The SARS crisis at this municipal hospital during April 2003 resulted in a reduction in outpatient, emergency and inpatient services to 45%, 55% and 57% respectively, compared to the previous year. The delayed recovery of outpatient service was also noted during and in the first year after SARS by the ARIMA model. After the SARS epidemic, the hospital became the infectious disease designated hospital for the Taipei area in additional to retaining its character as a general regional hospital. Many factors caused the changes in hospital performance, such as patient transfer to other hospitals, reduction of healthcare manpower due to death, sequelae to staff infection and staff turnover. In addition, the publicity related to the change in the hospital status to an infectious disease unit influenced performance. In the few years since SARS, hospital performance has improved continuously. However, only emergency services had recovered by the second year after SARS. Outpatient and inpatient services had still not recovered by 2006.
If we consider outpatient services, in the neighboring countries, certain reports have indicated a 20% to 59% decrease during the SARS epidemic only [12–14]. Vlantis reported that the weekly outpatient clinic attendance showed a decline of 59% and the daily admission rate by 84% for the division of otorhinolaryngology head and neck surgery at an academic tertiary referral hospital in Hong Kong . None of the reported hospitals were shut down during the event. The outpatient service volume in this study shows a longer recovery period and the reason maybe relate to the 35 days of shut down.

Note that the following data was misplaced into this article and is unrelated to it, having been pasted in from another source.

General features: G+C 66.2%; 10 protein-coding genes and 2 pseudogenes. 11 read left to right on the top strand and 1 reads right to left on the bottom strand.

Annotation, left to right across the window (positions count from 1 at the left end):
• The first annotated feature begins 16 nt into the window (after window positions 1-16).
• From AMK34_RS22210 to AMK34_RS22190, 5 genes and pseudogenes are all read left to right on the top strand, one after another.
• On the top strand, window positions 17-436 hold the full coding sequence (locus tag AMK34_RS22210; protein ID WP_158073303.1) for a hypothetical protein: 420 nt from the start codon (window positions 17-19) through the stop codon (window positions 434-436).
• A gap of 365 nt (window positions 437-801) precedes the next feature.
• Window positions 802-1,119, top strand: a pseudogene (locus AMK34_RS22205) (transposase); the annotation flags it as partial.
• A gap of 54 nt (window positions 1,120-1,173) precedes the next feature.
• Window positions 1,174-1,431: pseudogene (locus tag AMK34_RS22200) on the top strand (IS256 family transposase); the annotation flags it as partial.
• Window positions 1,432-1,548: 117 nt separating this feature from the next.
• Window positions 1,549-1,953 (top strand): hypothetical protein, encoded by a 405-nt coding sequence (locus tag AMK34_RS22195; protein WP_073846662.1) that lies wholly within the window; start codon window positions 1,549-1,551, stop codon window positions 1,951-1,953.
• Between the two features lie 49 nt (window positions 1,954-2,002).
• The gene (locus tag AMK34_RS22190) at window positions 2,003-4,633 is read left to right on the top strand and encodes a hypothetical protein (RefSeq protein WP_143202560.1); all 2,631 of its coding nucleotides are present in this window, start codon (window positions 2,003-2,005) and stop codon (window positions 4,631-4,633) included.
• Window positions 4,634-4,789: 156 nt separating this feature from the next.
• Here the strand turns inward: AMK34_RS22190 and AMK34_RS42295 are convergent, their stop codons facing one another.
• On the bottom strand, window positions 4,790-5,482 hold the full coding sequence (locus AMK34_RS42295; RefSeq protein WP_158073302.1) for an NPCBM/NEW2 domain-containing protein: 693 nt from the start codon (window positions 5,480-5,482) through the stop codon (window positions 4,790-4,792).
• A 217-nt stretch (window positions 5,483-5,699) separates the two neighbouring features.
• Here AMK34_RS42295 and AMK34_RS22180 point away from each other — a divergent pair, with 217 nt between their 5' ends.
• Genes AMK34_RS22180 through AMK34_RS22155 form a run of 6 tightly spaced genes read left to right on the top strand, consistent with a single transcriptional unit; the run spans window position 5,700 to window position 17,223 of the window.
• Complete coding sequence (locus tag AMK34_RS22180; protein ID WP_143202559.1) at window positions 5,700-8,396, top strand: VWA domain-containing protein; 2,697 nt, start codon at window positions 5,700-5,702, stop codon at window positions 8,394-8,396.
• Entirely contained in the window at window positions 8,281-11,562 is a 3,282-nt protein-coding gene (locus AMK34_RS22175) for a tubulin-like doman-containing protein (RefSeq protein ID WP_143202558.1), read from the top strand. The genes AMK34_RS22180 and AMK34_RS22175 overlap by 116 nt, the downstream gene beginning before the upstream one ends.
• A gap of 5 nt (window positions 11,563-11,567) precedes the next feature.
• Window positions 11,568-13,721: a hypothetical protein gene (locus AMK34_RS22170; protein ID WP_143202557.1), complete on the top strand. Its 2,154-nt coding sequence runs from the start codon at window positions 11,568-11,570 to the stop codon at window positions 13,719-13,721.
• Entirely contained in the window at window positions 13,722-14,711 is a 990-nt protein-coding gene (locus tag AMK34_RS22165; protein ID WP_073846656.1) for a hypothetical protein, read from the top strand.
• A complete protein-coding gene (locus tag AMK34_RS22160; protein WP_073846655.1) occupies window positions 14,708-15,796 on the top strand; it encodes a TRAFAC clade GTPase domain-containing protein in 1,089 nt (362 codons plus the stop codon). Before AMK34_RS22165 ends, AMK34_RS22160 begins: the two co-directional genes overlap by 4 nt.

There were also huge recovery differences between the different departments even though the physicians' numbers are similar over these four years. Family medicine, metabolism and nephrology departments have recovered quickly. Moreover, patient visits to family medicine and nephrology were even higher than before SARS. This indicates that chronic patients who need long-term treatment tend to go back to their former local hospital to receive their treatments. The patient visits to psychiatry decreased during the year SARS happened, and were obviously increased the year after SARS. This suggests that people may have needed to rely on psychiatry treatment after the SARS epidemic. Outpatient visits to surgery recovered slower. Only urology, plastic surgery and neurosurgery recovered in the year after SARS, and all others have not recovered as yet. Thus, the general public may not wish to receive surgery from an infectious disease designated hospital that once underwent an emergency shut down. As a result, the recovery of inpatient services is definitely affected. Inpatient services usually come from outpatient and emergency transfers. Therefore, recovery of the inpatient service volume is much slower than outpatient and emergency services.
We observe recovery differences across different departments. However, the limitation of this study is that we are unable to explain the failure of certain departments to return to normal service levels in terms of the quantitative and statistical measurements of some variables that may affecting the performance of the hospital. A population based survey of patient's willingness and physicians' attitude such as the KAP (knowledge, attitude, practice) might help in this.